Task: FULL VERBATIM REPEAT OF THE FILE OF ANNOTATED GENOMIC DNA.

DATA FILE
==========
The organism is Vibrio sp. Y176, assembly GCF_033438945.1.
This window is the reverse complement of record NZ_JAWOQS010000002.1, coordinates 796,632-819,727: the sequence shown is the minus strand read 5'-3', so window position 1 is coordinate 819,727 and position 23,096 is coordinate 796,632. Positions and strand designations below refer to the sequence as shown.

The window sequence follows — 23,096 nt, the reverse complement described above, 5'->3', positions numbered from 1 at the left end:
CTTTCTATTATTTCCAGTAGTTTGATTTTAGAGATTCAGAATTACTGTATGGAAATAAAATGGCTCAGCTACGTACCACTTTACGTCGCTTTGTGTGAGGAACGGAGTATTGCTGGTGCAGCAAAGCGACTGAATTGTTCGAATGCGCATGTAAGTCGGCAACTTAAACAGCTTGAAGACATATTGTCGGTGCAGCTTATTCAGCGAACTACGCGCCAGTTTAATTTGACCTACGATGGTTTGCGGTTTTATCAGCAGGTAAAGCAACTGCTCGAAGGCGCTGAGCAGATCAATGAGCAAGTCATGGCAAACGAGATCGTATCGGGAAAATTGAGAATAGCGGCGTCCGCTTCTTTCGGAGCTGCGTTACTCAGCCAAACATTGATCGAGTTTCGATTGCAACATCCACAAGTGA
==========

The organism is Vibrio sp. Y176, assembly GCF_033438945.1.
This window is the reverse complement of record NZ_JAWOQS010000002.1, coordinates 796,632-819,727: the sequence shown is the minus strand read 5'-3', so window position 1 is coordinate 819,727 and position 23,096 is coordinate 796,632. Positions and strand designations below refer to the sequence as shown.

The window sequence follows — 23,096 nt, the reverse complement described above, 5'->3', positions numbered from 1 at the left end:
CTTTCTATTATTTCCAGTAGTTTGATTTTAGAGATTCAGAATTACTGTATGGAAATAAAATGGCTCAGCTACGTACCACTTTACGTCGCTTTGTGTGAGGAACGGAGTATTGCTGGTGCAGCAAAGCGACTGAATTGTTCGAATGCGCATGTAAGTCGGCAACTTAAACAGCTTGAAGACATATTGTCGGTGCAGCTTATTCAGCGAACTACGCGCCAGTTTAATTTGACCTACGATGGTTTGCGGTTTTATCAGCAGGTAAAGCAACTGCTCGAAGGCGCTGAGCAGATCAATGAGCAAGTCATGGCAAACGAGATCGTATCGGGAAAATTGAGAATAGCGGCGTCCGCTTCTTTCGGAGCTGCGTTACTCAGCCAAACATTGATCGAGTTTCGATTGCAACATCCACAAGTGA